When you’re starting a company you have to be passionate about the problem you’re solving. That’s a truism of entrepreneurship. You’ve got no customers, no employees, no activity: You better hope that the vision you hold in your heart is one that keeps you excited through all the days (and years?) of little progress.
When you’re joining a company as an employee, by contrast, passion for the problem the company is solving is less important — assuming the company already has some traction, which is a fair assumption given the company has the cash to hire you. Why? Because anything at scale is interesting. You can take the most boring, back office piece of enterprise software and if you tell me, “Millions of people use this every day” or “50 companies are paying millions a year to use this” etc. then I’ll become interested. Heck, if you pitched me on joining a trash pickup business like 1-800 Got Junk and you said they’ve got 200 different locations and are doing tens of millions a year in revenue — I’m potentially interested. Ideally, the business mission also aligns with something you’re personally passionate about, but it’s not necessary.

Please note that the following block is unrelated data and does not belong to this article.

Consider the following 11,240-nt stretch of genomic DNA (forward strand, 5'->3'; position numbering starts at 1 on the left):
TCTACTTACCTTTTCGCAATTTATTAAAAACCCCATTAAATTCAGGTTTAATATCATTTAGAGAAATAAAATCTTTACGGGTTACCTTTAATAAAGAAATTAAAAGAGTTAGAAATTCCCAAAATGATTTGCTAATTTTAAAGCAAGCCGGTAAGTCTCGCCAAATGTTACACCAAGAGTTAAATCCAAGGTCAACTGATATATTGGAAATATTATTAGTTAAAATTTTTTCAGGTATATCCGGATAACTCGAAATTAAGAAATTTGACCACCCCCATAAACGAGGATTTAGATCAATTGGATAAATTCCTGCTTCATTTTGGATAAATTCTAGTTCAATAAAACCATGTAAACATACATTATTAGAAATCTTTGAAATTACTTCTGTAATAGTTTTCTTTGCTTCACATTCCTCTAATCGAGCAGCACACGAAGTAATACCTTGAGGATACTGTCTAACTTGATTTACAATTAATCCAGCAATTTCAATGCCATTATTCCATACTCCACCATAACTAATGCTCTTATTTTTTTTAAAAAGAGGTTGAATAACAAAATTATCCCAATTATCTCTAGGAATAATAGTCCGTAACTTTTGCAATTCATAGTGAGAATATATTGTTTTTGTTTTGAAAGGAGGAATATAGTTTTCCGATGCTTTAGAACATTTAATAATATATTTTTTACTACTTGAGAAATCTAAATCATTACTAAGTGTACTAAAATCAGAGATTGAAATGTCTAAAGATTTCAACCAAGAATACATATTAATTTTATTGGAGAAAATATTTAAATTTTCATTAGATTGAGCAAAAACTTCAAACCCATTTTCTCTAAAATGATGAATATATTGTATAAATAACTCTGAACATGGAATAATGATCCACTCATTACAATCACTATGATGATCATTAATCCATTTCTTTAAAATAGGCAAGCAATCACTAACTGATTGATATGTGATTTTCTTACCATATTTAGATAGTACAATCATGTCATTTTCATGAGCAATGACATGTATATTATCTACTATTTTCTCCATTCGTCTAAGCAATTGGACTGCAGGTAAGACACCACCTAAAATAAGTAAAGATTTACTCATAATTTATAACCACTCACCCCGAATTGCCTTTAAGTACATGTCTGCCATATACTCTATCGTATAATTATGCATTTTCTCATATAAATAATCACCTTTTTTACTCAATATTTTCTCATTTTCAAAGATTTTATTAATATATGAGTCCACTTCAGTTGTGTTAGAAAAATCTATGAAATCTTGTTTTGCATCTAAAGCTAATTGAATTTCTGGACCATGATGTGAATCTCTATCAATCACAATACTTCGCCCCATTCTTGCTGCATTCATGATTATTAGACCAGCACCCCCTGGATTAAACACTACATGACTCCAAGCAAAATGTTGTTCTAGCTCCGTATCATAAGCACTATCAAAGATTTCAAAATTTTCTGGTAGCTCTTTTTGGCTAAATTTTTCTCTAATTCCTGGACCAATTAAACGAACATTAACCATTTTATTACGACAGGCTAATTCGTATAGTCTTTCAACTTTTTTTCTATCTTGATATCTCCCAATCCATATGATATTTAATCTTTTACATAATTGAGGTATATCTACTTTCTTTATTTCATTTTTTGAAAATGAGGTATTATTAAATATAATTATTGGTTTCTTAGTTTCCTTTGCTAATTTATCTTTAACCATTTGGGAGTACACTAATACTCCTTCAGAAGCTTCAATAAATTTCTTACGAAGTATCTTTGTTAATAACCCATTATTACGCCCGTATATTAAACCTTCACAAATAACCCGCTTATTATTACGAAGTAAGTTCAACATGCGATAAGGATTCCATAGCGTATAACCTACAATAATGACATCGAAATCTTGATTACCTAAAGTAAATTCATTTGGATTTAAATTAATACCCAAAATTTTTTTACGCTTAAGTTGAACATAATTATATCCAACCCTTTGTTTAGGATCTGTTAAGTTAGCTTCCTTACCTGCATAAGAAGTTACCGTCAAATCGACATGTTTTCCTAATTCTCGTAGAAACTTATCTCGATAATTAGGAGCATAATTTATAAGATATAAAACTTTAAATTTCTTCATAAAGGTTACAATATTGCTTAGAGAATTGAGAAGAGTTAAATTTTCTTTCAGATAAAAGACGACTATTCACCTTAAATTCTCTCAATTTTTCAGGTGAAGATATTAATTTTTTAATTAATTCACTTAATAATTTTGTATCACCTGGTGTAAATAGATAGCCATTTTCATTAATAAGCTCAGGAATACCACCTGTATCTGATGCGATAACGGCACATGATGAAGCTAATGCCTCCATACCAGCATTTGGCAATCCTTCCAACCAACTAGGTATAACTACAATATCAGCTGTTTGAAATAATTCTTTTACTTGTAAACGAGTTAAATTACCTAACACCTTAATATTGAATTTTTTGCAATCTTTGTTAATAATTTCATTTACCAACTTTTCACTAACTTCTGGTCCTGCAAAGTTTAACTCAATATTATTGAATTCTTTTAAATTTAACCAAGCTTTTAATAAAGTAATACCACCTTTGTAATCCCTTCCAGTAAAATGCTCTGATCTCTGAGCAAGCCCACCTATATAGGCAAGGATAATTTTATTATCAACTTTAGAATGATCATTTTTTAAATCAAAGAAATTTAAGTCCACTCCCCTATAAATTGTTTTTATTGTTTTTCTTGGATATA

Bottom Line: When you’re founding a company (or joining a super early stage company), passion for the problem the company is solving is critical. When joining ventures that already have velocity, other factors — like the quality of your co-workers and the culture of work that’s been established — matter more, because anything at scale becomes interesting.